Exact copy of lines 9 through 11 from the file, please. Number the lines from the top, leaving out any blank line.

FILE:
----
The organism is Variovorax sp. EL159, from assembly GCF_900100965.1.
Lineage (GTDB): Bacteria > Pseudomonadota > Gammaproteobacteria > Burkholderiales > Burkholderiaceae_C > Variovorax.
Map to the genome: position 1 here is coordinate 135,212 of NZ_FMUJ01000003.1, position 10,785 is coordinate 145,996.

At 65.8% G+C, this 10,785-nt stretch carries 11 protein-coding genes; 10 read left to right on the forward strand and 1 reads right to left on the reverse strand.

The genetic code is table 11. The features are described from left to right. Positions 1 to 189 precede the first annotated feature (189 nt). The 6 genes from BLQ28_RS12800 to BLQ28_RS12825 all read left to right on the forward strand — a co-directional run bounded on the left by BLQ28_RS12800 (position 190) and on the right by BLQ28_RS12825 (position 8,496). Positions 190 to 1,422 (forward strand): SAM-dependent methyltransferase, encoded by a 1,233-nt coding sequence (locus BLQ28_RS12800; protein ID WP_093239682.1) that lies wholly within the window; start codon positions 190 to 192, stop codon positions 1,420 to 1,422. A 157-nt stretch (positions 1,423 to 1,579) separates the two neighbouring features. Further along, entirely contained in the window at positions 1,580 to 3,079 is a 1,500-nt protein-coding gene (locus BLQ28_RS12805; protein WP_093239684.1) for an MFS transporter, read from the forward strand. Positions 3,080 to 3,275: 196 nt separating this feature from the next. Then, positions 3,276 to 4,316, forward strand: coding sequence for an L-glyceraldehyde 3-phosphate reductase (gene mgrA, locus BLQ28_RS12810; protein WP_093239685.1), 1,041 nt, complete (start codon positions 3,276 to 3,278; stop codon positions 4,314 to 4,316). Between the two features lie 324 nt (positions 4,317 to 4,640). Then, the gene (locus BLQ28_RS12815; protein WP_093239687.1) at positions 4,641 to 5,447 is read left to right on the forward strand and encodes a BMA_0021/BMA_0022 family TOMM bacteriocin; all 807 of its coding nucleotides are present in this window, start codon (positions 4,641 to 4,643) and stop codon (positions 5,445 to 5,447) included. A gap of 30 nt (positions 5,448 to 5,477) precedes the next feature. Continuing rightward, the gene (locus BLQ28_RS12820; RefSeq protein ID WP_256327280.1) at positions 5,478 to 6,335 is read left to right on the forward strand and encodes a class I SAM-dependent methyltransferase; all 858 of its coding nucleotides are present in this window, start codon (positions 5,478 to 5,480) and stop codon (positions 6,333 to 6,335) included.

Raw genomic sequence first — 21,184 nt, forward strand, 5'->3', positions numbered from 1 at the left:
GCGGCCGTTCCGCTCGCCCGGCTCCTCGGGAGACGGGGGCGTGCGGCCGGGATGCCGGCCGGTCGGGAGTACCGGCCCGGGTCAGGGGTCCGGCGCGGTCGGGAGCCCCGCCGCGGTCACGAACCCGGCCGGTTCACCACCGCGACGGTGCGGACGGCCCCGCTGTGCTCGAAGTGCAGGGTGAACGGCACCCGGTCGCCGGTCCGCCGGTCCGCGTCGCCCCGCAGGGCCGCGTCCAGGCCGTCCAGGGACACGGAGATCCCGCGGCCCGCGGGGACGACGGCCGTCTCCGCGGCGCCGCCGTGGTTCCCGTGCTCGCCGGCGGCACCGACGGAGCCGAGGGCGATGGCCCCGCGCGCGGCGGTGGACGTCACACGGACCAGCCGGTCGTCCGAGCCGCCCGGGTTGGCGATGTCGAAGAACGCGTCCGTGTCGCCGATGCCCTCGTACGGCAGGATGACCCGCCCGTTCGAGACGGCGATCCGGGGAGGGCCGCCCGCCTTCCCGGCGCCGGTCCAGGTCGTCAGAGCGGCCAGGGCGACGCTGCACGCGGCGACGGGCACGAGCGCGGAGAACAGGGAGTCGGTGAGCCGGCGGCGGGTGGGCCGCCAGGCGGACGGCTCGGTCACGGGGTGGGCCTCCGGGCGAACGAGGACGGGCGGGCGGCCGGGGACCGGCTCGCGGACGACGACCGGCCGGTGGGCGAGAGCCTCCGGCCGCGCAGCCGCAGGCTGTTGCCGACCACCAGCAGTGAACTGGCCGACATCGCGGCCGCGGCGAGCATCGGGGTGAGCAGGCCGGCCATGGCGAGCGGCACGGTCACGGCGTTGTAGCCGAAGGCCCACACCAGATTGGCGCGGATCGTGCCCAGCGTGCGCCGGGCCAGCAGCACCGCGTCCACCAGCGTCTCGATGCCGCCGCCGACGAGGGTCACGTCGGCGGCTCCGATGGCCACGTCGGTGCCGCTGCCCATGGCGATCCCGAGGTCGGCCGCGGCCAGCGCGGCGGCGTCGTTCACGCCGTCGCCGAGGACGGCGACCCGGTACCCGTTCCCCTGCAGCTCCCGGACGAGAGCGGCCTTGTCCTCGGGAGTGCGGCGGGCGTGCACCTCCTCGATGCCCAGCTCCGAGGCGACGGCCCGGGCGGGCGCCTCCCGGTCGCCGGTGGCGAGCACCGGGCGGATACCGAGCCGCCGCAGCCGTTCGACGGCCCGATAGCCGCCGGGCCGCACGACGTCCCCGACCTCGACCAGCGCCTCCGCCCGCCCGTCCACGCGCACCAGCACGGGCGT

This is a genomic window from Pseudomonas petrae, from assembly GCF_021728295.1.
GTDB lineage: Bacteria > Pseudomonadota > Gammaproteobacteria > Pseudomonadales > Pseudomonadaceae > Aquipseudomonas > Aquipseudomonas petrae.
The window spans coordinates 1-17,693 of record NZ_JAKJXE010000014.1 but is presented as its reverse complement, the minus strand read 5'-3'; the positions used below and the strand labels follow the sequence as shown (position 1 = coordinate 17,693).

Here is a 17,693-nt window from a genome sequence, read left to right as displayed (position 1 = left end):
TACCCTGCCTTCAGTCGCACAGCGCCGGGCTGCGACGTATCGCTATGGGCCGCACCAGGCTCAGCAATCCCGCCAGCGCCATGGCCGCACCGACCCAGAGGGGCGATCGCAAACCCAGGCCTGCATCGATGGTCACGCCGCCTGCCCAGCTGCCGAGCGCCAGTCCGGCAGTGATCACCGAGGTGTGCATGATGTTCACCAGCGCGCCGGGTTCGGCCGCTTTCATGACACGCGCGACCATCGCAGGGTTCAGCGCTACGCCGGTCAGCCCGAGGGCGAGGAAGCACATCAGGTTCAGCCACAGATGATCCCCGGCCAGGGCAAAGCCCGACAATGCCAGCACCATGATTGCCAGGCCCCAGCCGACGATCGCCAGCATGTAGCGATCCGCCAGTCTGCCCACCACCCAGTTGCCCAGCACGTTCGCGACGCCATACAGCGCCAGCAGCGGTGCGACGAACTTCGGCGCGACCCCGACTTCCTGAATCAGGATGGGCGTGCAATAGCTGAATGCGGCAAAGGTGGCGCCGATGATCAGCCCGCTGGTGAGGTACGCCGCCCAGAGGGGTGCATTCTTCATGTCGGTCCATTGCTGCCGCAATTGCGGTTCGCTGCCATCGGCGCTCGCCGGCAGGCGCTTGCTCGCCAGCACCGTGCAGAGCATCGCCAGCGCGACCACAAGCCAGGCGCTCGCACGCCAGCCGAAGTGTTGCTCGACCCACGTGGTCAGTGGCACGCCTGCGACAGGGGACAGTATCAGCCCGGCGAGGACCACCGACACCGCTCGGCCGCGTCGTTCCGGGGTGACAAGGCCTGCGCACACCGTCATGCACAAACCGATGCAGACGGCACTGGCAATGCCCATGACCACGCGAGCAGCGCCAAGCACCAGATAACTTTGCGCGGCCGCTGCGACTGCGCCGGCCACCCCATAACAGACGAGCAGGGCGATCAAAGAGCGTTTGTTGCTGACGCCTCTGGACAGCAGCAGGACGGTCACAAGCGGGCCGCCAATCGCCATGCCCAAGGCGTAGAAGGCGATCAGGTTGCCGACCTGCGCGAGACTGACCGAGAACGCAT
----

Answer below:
GTDB lineage: Bacteria > Pseudomonadota > Gammaproteobacteria > Pseudomonadales > Pseudomonadaceae > Aquipseudomonas > Aquipseudomonas petrae.
The window spans coordinates 1-17,693 of record NZ_JAKJXE010000014.1 but is presented as its reverse complement, the minus strand read 5'-3'; the positions used below and the strand labels follow the sequence as shown (position 1 = coordinate 17,693).

Here is a 17,693-nt window from a genome sequence, read left to right as displayed (position 1 = left end):